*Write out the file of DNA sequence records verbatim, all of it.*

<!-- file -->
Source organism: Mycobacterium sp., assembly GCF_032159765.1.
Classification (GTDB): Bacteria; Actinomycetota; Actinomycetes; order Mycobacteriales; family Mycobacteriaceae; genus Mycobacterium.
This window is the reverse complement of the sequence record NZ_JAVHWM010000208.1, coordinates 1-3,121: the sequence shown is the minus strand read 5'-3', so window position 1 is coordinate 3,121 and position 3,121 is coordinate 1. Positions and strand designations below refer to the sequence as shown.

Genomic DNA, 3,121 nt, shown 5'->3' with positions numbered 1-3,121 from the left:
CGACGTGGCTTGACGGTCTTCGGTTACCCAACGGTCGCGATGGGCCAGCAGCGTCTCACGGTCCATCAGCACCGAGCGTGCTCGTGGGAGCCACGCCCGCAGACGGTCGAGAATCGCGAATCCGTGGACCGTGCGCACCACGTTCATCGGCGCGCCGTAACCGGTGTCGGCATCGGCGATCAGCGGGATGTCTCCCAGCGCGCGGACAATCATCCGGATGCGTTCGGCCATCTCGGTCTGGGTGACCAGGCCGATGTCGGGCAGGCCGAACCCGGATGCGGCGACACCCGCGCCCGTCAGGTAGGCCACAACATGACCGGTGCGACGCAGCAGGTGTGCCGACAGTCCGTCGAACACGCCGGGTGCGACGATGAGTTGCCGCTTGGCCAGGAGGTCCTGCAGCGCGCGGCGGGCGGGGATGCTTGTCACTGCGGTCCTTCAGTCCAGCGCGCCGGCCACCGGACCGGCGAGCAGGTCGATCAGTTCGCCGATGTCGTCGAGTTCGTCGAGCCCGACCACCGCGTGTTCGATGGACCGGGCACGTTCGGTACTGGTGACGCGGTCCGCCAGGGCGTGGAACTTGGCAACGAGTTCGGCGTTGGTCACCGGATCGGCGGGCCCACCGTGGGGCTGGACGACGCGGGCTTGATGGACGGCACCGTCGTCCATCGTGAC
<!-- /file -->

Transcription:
Source organism: Mycobacterium sp., assembly GCF_032159765.1.
Classification (GTDB): Bacteria; Actinomycetota; Actinomycetes; order Mycobacteriales; family Mycobacteriaceae; genus Mycobacterium.
This window is the reverse complement of the sequence record NZ_JAVHWM010000208.1, coordinates 1-3,121: the sequence shown is the minus strand read 5'-3', so window position 1 is coordinate 3,121 and position 3,121 is coordinate 1. Positions and strand designations below refer to the sequence as shown.

Genomic DNA, 3,121 nt, shown 5'->3' with positions numbered 1-3,121 from the left:
CGACGTGGCTTGACGGTCTTCGGTTACCCAACGGTCGCGATGGGCCAGCAGCGTCTCACGGTCCATCAGCACCGAGCGTGCTCGTGGGAGCCACGCCCGCAGACGGTCGAGAATCGCGAATCCGTGGACCGTGCGCACCACGTTCATCGGCGCGCCGTAACCGGTGTCGGCATCGGCGATCAGCGGGATGTCTCCCAGCGCGCGGACAATCATCCGGATGCGTTCGGCCATCTCGGTCTGGGTGACCAGGCCGATGTCGGGCAGGCCGAACCCGGATGCGGCGACACCCGCGCCCGTCAGGTAGGCCACAACATGACCGGTGCGACGCAGCAGGTGTGCCGACAGTCCGTCGAACACGCCGGGTGCGACGATGAGTTGCCGCTTGGCCAGGAGGTCCTGCAGCGCGCGGCGGGCGGGGATGCTTGTCACTGCGGTCCTTCAGTCCAGCGCGCCGGCCACCGGACCGGCGAGCAGGTCGATCAGTTCGCCGATGTCGTCGAGTTCGTCGAGCCCGACCACCGCGTGTTCGATGGACCGGGCACGTTCGGTACTGGTGACGCGGTCCGCCAGGGCGTGGAACTTGGCAACGAGTTCGGCGTTGGTCACCGGATCGGCGGGCCCACCGTGGGGCTGGACGACGCGGGCTTGATGGACGGCACCGTCGTCCATCGTGAC